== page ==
Starting in 1995, staff of the Rules Committee and the Budget Committee, by direction of their two chairmen, have met to review the existing process, assess proposals for change and devise a comprehensive reform package. Since that time, the Rules Committee has held three joint subcommittee hearings on budget process reform issues, and conducted a member briefing on the existing parameters of the process. In 1997, the Budget Committee established a bipartisan Budget Process Task Force, whose chairman was Representative Jim Nussle (IA) and whose ranking member was Representative Ben Cardin (MD). The Task Force held a series of hearings throughout the 105th Congress on issues relating to the budget process.

    The culmination of the bipartisan, two-committee effort was the introduction, in October 1998, of H.R. 4837. That legislative product, modified to reflect the recodification of House rules that occurred at the outset of the 106th Congress, is reflected in H.R. 853.

    Among the chief criticisms of the existing budget process are its complexity, the lack of accountability for the fiscal decisions it fosters, the low level of public confidence it inspires and the weakness of the existing enforcement mechanisms. In producing H.R. 853, the sponsors of the legislation attempted, while maintaining a broad appeal for the final product, to address these weaknesses in the system.

    Many of the major provisions of H.R. 853 are based on the work of a variety of members who have developed innovative proposals for reform. H.R. 853 reflects the work of Representative Chris Cox (CA) and Representative Joe Barton (TX) on the fundamental question of the form of the budget resolution and ways to increase accountability for federal spending. Likewise, the work of Representative Mike Castle (DE) on emergency spending, Representative Nick Smith (MI) on the debt limit and Representatives George Gekas (PA) and Dana Rohrabacher (CA) on an automatic continuing resolution is reflected in H.R. 853 as well. The bill also includes provisions similar to legislation authored in the past by Representative Joe Moakley (MA) on the application of points of order to unreported measures, by Representative Martin Sabo (MN) on the Byrd Rule, by Representative Charles Stenholm (TX) and former Representative Tim Penny (MN) on baselines, by Senators Bob Kerrey (NE) and former Senator Alan Sympson (WY) on long-term budgetary trends, and by former Representatives Mike Crapo (ID) and Charles Schumer (NY) (now Senators) on the spending accountability lock-box.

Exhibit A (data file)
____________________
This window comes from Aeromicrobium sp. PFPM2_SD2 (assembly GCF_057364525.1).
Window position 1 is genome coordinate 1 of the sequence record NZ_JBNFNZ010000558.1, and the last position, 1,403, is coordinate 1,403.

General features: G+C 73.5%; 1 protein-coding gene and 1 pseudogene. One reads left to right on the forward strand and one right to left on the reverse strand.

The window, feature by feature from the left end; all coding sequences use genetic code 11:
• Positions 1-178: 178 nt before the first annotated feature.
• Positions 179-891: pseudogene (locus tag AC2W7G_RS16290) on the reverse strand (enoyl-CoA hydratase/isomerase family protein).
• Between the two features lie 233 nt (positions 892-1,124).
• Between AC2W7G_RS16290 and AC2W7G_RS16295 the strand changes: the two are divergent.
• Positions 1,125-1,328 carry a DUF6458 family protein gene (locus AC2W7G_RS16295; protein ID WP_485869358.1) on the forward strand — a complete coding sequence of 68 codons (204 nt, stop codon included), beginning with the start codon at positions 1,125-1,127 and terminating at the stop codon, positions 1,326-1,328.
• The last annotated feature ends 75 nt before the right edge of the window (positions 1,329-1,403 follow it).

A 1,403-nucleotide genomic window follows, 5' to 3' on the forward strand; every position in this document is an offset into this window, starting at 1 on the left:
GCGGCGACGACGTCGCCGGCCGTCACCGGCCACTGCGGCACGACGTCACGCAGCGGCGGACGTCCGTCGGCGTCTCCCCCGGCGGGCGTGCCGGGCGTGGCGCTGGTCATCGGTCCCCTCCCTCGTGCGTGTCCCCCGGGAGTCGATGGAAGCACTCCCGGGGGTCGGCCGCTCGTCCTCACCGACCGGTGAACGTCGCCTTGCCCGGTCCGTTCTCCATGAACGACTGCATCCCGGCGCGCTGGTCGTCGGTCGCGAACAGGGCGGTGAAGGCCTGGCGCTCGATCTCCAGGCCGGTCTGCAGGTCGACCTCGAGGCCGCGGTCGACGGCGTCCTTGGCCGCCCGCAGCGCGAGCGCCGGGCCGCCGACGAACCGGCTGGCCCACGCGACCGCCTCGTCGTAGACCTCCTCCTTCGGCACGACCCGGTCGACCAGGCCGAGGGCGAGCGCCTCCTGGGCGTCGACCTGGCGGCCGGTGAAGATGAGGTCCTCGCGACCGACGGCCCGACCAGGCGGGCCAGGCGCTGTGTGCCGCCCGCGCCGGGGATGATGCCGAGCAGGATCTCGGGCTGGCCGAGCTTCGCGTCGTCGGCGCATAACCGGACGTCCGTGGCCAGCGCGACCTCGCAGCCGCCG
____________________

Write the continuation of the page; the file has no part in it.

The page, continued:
• Gives the budget the force of law by transforming the existing nonbinding concurrent resolution on the budget into a joint budget resolution that would be presented to the President for signature. This change would also simplify the existing process by collapsing the 20 current, nonenforceable budget functions into aggregate spending and revenue levels, with separate categories for discretionary and mandatory spending. The bill provides for an alternate, concurrent resolution process to allow the Congress to proceed with the budget process if the President vetoes the joint budget resolution.


    • Reaffirms the protected status of Social Security and provides a vehicle for the further strengthening of the off-budget status of the Trust Fund.